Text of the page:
are you a racist?

It pains me to see the country’s current dialogue regarding race. Actually, “dialogue” is not an accurate characterization; it seems more a finger pointing match, accompanied by increasingly surging screaming. Yes, screaming ensures a voice is heard; however, respect and heart change are simultaneously minimized.

Wanting to do my part, so-to-speak, to contribute positively to the conversation and avoid the societal lure to join in any accusatory fray, I found myself immersed in Miles McPherson’s The Third Option…

The Third Option… 

Or subtitled: Hope for a Racially Divided Nation. 

Isn’t that the problem? The combination of finger pointing and screaming doesn’t lead to hope. It simply encourages extended blame. Who, when the target of blame, desires to change, grow, or consider any other perspective?

Miles McPherson is a biracial man born in Brooklyn, New York in 1960. He played for four years in the NFL with the San Diego Chargers. During this time of greatest perceived, professional success, McPherson developed a cocaine addiction that admittedly sent him into a critical, destructive decline. After a weekend binge in his second year as a pro, McPherson made the decision to turn his life around, figure the faith thing out, and he stopped doing drugs in a single day. McPherson has a powerful story to share.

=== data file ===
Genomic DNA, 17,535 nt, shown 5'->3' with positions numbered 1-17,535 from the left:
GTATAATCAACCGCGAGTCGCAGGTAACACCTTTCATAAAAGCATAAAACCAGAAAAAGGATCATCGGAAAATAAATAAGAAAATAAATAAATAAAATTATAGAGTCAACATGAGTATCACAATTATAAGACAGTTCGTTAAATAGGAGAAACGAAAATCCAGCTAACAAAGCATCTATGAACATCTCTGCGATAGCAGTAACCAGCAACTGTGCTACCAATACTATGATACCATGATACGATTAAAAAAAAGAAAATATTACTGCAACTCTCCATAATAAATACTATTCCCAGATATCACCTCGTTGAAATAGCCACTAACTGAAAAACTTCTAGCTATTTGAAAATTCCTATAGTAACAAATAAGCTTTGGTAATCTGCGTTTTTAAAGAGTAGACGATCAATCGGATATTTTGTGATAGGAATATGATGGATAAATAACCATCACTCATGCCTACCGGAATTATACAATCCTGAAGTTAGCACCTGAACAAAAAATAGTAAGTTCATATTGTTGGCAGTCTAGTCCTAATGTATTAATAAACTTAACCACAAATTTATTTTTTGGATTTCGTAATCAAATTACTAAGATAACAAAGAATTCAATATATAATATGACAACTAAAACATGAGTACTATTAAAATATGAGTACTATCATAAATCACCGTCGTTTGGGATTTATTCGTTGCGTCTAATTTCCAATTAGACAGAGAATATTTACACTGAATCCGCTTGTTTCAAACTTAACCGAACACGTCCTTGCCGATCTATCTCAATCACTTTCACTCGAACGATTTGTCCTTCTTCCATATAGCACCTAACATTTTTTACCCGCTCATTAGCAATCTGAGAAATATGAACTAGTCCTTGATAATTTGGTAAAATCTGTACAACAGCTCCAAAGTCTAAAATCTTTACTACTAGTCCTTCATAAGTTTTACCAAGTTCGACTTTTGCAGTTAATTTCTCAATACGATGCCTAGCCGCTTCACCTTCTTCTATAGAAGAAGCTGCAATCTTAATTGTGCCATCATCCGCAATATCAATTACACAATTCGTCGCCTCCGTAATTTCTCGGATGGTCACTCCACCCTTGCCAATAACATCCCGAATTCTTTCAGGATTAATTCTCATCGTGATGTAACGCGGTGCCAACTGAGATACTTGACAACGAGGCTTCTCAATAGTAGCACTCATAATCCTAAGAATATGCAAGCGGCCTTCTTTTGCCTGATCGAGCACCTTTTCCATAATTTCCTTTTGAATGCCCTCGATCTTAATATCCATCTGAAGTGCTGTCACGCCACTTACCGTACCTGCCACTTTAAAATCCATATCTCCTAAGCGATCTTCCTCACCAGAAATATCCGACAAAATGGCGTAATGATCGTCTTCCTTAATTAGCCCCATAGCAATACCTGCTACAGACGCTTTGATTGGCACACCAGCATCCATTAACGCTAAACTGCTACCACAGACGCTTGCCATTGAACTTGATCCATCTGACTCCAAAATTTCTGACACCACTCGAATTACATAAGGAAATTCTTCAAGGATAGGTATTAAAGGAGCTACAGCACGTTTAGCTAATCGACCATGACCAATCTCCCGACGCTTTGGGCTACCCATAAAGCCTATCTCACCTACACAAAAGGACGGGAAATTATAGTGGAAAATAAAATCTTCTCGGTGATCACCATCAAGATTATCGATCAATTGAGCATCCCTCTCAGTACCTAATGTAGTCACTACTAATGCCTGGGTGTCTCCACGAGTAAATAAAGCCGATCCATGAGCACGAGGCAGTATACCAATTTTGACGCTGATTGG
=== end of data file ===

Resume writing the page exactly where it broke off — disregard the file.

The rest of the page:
In The Third Option — written by one who grew up not feeling he fit well into any ethnic grouping, as “a mixed-race kid in a segregated era of our nation’s history” —  McPherson emphatically urges resistance to the country’s current, enticing call. Society keeps trying to get us to choose “us” or “them” — as if there exist only two choices. 

There is a third. Honor. 

Writes McPherson:

“You may despise racism, but it affects us all, whether we know it or not. It is a corrupter of the soul that degrades and devalues those who look different from us. When we allow racism into our hearts and society, we minimize the priceless value of God’s image in others, which limits our ability to honor, love, and serve them the way God calls us to.

Culture plays a big role in perpetuating racism by wrongly insisting that there are only two options you can choose from: us or them. Culture pits one group of people against another by promoting a zero-sum game mentality that says, ‘You must lose in order for me to win.’ 

God, however, offers us a Third Option that stands in stark contrast to the two offered by culture. God’s Third Option invites us to honor that which we have in common, the presence of His image in every person we meet.”

The misleading, dichotomous choice that culture instead offers, attempts to lure us into what is none other than an “oversimplified” question. Simply put:

Are you a racist?

Black, white, Hispanic, Asian, Arab or other…

Are you a racist?

Who would say “yes” to that?

The question is not that easy. It’s also not helpful. It only seems to divide us more.

The Third Option is an “elevated level of honor.” It’s a refraining from the “us vs. them” mentality and from any pointing of fingers. It’s looking inside another… acknowledging that they, too — just like me and you — were created in the image of God. 

But it starts with self… with each one of us…

Who do you need to see differently?

Who are you devaluing?

… because you don’t look like them? … think like them? … or maybe you don’t even like them?

If we could instead focus on the image of God within absolute, every other…

What a far more honorable and profitable pursuit.